India had prepared a strategy paper in 2013-14 after sustained high exports growth for almost a decade. At that time the target was to achieve $500 billion in exports in three years. But it was not implemented as exports slowed down due to a difficult global situation. Lately, global trade has started looking up. A report, for Different Truths.
Buoyed by a pick-up in exports in April-June quarter this year, India may target $400 billion annual merchandise exports in two years, a top export body said.
India clocked about $300 billion merchandise exports in 2017-18 after dipping to $275 billion in the 2016-17 – a near 10 percent annual growth. The country achieved $313 billion in exports in 2013-14 and in subsequent years exports have shown a declining trend in the face of the global slowdown.
The first quarter of this fiscal, exports have seen a pick-up with May witnessing a 20 percent growth and June 18 percent. This has prompted Commerce Ministry to evolve a strategy in consultation with Federation of Indian Export Organisations to push annual merchandise exports to $400 billion in two years.
A sustained 20 percent exports growth from now on this year will easily push India’s merchandise exports to a little over $350 billion and targeting $400 billion in next financial year should be achievable, according to FIEO president Ganesh Kumar Gupta.
A 20 percent exports growth is sustainable, Gupta said emphasising, however, that a strategy is needed, particularly to tap the huge potential in markets like Africa and Latin America. Indian textiles, handicrafts, handlooms, leather, engineering goods, pharmaceuticals, and automobiles have huge potential.
“Even China is importing a lot of items from India, like Handicrafts, Carpets and US-China trade war too opened up a window of opportunity to push exports to both Beijing and Washington. However this needed to be worked upon,” he said. The commerce ministry-FIEO joint strategy will be readied shortly, he added.
India had prepared a strategy paper in 2013-14 after sustained high exports growth for almost a decade. At that time the target was to achieve $500 billion in exports in three years. But it was not implemented as exports slowed down due to a difficult global situation. Lately, global trade has started looking up.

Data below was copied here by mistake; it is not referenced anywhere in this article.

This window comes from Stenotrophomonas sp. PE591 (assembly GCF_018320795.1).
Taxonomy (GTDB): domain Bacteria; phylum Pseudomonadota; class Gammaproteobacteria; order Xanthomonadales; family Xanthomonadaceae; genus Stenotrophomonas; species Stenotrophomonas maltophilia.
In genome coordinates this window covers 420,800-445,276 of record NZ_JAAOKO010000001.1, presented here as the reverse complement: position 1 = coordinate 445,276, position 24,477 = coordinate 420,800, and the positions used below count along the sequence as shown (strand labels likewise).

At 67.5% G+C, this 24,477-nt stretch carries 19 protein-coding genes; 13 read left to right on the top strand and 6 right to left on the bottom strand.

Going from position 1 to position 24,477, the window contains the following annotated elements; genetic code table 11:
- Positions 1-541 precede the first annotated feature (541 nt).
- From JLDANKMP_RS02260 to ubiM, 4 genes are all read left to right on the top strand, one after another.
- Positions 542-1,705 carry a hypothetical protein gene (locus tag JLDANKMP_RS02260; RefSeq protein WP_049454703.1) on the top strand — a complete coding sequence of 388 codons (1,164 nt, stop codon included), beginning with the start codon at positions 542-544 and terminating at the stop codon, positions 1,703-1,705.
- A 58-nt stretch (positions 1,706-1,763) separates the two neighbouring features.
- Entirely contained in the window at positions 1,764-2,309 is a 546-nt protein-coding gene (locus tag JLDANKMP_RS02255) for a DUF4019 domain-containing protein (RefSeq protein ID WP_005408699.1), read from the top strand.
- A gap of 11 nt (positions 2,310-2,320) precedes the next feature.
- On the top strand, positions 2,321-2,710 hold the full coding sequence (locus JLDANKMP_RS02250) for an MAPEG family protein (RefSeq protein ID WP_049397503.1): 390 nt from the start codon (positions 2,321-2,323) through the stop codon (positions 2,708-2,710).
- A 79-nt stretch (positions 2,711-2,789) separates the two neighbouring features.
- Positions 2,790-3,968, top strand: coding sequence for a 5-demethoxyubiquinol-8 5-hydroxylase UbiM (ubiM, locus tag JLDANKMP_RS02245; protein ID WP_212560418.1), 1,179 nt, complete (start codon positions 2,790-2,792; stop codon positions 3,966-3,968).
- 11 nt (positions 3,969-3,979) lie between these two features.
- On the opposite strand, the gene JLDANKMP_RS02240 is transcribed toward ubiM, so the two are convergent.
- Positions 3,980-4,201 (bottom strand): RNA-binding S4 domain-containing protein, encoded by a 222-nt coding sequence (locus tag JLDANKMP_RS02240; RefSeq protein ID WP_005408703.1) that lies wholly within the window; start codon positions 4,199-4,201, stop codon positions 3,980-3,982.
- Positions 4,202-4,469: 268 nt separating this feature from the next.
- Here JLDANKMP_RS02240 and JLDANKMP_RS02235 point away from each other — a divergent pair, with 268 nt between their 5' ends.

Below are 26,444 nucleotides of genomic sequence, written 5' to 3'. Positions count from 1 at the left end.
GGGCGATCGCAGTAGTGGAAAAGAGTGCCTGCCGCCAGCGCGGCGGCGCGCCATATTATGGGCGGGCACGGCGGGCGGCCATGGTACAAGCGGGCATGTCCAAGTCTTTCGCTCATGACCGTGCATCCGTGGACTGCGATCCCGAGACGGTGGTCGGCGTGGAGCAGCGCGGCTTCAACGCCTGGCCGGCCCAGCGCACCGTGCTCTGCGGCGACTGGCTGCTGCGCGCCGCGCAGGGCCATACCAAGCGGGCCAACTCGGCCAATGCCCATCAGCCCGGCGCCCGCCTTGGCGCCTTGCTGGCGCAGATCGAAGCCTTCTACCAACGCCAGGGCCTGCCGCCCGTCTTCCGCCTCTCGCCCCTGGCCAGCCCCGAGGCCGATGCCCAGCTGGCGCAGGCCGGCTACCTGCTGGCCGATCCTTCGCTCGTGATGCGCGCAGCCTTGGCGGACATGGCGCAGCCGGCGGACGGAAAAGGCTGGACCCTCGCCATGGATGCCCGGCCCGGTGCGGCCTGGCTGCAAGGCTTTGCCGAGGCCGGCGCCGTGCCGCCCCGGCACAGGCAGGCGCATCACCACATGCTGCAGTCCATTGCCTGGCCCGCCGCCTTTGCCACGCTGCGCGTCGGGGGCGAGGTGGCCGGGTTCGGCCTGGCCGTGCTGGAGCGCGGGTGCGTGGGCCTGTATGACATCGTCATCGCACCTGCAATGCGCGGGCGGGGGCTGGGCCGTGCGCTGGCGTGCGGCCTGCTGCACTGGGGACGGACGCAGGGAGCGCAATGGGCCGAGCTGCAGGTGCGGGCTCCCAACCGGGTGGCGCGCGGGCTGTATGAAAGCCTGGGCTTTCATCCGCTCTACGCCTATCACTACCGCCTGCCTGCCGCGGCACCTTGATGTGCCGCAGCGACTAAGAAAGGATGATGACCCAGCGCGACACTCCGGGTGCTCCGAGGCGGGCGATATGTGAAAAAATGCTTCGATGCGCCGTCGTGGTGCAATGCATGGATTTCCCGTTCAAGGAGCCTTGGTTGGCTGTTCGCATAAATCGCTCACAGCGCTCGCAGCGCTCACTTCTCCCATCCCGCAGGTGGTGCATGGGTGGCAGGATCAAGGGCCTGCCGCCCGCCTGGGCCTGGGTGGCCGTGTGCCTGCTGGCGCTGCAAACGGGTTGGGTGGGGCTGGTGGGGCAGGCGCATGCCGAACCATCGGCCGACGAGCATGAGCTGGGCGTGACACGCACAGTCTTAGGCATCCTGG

Widening trade deficit, which is expected to hover around $200 billion this financial year due to surging oil, gold and electronics exports has “forced us to evolve this new strategy,” Gupta said.
Economist H A C Prasad, who recently retired as a senior economic advisor in the finance ministry, has come out with a study paper on the challenges and policy initiatives needed to take India’s merchandise exports to a new high.
Prasad, who was the earlier economic advisor in the commerce ministry, said in the paper that with green shoots in merchandise exports, it is only appropriate to raise India’s share in world exports to a respectable five per cent.
At present India’s share in world merchandise exports is a mere 2 per cent as against China’s 14 per cent. Global trade is cruising at 4.5 percent growth and it may remain at that level next couple of years but for a temporary blip due to the trade war. It is time for India to try and cash-in through sustained exports reforms.
To take it to five percent, merchandise exports should reach $882 billion by 2022, which means India’s export growth rate needed to be around 27 percent CAGR in five years. This is not impossible as India has had higher exports growth during 2004-09, Prasad said.
To boost trade, India has to make its exports demand-based rather than supply-based as at present.
In most of the top imports of the world, the presence of India’s exports is very small. In 2015, India’s exports share in the top 100 items was not that impressive and only in 5 items the share was more than 5 percent. A demand-based exports strategy will help increase its share in those 100 items.
India has a huge potential to increase farm exports. The strategy is to raise farms exports from the present $40 billion annually to $100 billion with improved packaging and shelf life through better cold storage facilities.
India had a record 375 million tonnes horticulture production in 2017-18 and it is expected to improve further with a good monsoon. India’s farm production cost is the cheapest in the world and with an improved market strategy, the country could step up farm exports in no time. This will also improve farm income, a government official said.
Some specific steps were needed to improve ease of doing business for exporters, besides reduction in transactions cost, delay in ports to make Indian exports competitive, Gupta said, emphasizing a lot has been done but some unfinished tasks have to be attended to.
Prasad suggested setting up of an ombudsman to resolve export-related problems as there is no clear-cut dispute resolution mechanism at the moment.
K R Sudhaman
Photo from the Internet